It was an evening like few others in the company of of hundreds at The Kennedy Center on a recent evening. What took place was a performance meant to strike a hot chord for cultural and political audacity. And that it did very easily for me. I was ripe and ready for it.
In these days when national and local DC area communities are struggling mightily with what do about the legacy of the Civil War and its many remaining artifacts, The Kennedy Center had a one performance, multi-media film and live music event conceived by and hosted by Paul D. Miller aka DJ Spooky, it was Rebirth of a Nation featuring the live string quartet Sound Impact.
How much more relevant and timely (even if only a coincidence in timing) for ReBirth of a Nation to appear now for audiences ( I make a presumption that the patrons were mainly local folk and not tourists) to take in at the nation’s arts and cultural center. In the past weeks here locally, there have been visible Civil War-related controversies that have received plenty of notice in the news. There are heated disputes for the proposed removal of the name of a Civil War general from a public school (Fairfax County’s J.E.B. Stuart High School), a political storm for the suggestion for a major highway name change (Alexandria’s portion of Jefferson Davis Highway) and debates in the border state of Maryland over the proposed physical removal of a Confederate soldier statue standing tall on government property in Rockville.
So, what was ReBirth of a Nation about? It was certainly much more than a minimal visual setting of three large screens for projected film images on the Eisenhower Theater stage with chairs for a live string quartet on one side of the stage and a DJ mix table on the other. Way more.
ReBirth of a Nation began with a short TED-like talk by Miller before a film and live music performance that re-imagined and witheringly focused all its passion on truth seeking and race relations. ReBirth used D.W. Griffith’s famous 1915 silent movie The Birth of a Nation, about the aftermath of the Civil War in some fictional Southern tow, as its pivot point into issues of race. Miller’s ReBirth deconstructed and then reconstructed the original Birth of a Nation film’s own projected images along with newly created title cards to show the racist nature of the original Birth of a Nation.
As Miller noted in his short introductory remarks, the original Birth haunts the American cultural landscape even today. Miller further conveyed that the original Birth of a Nation movie was the mass media, if not social media, of its day. It reaching out on to the wide public with harsh, negative, hateful depictions of African-Americans.
With his remixed, re-edited footage from the original Birth, Miller created, at least to me, an on-point critique of D. W. Griffith’s far-from silent opinions about race. Miller’s ReBirth of a Nation, succeeded in peeling away layer upon layer from an original three-hour piece of artistic propaganda to present its true nature.
Miller deftly exposed Birth of a Nation’s essential message of racism. He did it by parsing the original film so it spoke loudly for itself, even with its silence. Miller did add inventive, contemporary-look, technology–based graphics to highlight particular mean-spirited characters. And then there was the impressive on-stage live aural fuel of original live string music played by Sound Impact and a mix of electronic music and notes from vinyl as Miller transformed into DJ Spooky. His music mix covered hip-hop, funk and jazz to propel ReBirth scenes and forward the overall action.. The plaintive string sounds from the Sound Impact quartet often gave me darker moods and shivers not unlike “Ashokan Farewell” from the PBS television series, The Civil War from some years back..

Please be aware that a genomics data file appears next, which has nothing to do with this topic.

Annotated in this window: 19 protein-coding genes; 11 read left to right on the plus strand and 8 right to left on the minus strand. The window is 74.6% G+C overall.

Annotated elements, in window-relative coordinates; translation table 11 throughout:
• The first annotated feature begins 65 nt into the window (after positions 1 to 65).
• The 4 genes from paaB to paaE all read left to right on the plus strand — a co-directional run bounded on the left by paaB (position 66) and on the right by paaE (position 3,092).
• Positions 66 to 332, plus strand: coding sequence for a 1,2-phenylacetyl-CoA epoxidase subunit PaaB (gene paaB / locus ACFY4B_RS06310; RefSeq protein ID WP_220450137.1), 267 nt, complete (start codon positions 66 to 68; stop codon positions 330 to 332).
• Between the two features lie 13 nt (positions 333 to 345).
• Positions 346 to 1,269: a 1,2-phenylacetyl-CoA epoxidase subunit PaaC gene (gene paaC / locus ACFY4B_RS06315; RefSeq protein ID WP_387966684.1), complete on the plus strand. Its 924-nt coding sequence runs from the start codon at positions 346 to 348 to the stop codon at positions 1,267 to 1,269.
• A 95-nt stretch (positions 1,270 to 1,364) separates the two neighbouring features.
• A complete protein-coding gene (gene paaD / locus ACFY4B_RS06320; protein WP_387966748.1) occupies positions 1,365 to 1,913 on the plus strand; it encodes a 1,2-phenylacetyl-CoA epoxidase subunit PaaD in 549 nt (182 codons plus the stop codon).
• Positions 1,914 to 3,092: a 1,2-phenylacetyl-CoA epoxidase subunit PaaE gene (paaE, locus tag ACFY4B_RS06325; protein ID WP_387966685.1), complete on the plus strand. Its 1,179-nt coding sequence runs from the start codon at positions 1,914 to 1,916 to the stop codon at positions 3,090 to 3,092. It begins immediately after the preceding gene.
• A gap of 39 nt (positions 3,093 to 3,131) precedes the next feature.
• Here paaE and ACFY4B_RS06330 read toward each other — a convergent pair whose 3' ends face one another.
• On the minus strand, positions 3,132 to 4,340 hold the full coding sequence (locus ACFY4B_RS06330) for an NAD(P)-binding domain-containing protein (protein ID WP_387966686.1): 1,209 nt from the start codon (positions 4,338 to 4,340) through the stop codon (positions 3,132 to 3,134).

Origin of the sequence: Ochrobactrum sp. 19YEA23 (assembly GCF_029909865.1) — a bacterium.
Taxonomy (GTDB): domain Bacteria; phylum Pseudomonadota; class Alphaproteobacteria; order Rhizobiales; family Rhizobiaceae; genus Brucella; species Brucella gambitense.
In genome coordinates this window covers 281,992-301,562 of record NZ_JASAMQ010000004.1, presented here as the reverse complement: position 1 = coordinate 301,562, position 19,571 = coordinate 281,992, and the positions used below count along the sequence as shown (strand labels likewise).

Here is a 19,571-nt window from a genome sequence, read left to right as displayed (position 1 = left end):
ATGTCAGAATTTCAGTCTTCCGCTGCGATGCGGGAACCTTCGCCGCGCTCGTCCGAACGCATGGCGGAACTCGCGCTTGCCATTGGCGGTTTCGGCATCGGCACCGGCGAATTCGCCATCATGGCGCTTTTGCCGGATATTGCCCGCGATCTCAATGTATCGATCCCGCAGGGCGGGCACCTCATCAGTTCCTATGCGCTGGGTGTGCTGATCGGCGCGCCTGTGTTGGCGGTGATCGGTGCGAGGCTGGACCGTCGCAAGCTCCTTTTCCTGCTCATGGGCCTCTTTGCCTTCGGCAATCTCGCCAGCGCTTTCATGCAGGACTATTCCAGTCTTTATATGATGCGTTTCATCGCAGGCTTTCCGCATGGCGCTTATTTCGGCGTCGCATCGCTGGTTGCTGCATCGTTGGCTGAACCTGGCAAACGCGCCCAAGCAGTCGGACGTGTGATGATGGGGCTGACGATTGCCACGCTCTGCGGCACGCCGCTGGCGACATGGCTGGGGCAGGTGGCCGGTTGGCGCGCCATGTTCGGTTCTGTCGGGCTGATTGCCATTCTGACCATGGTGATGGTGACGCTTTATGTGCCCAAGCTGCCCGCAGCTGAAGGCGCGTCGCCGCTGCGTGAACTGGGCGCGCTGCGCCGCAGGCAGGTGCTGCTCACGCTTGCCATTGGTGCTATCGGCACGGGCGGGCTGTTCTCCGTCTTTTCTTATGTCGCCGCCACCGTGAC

ReBirth of a Nation, was a vivid lesson and just polemic in artistic deconstruction and political theory made visible as it reformulated an artistic icon of a film and long-time negative cultural “truths.” Miller shaped his re-edited ReBirth to have little nuance, there was not place to hide from its drum-beat. Let me provide just a few examples highlighted by Miller’s remix. A black man gives his hand out to a white man for a handshake; he is rebuffed. Interracial marriage is presented as an impossibility with the clear suggestion of force if not rape of a white woman and another white woman committing suicide rather than succumb to a man of color. What are depicted as positive or cowardly are read in by the race of an individual on the screen. (A scene of men clade in white robes and hoods riding on horses to the rescue of a family was like the helicopters in Apocalypse Now with Wagner pulsating as the helicopters swoop in to destroy a Vietcong leaning village to save it).
Miller aimed to change the cultural terrain for those at The Kennedy Center. He succeeded with me by exposing the “false narrative” of the original Birth of a Nation. He connected a 100 year old film with its harsh cultural message to current times. With Miller’s creative talents and new technology, little seemed to be fixed tight and unchangeable as the evening education and entertainment progressed. Miller is clearly a master public and progressive intellectual as a keen disrupter in an age when little is solid with so much built on pixels, clicks, algorithms and ultimately quicksand to make a quick buck at someone else’s expense. The evening gave me hope
Running time: One hour and 45 minutes with no intermission
ReBirth of a Nation by Paul D Miller aka DJ Spooky featuring Sound Impact was performed on Tuesday, May 23, 2017, at 8 p.m. in the Eisenhower Theater at The Kennedy Center – 2700 F Street, NW, in Washington, DC. For more information on upcoming Kennedy Center events, call (202) 467-4600 or go online.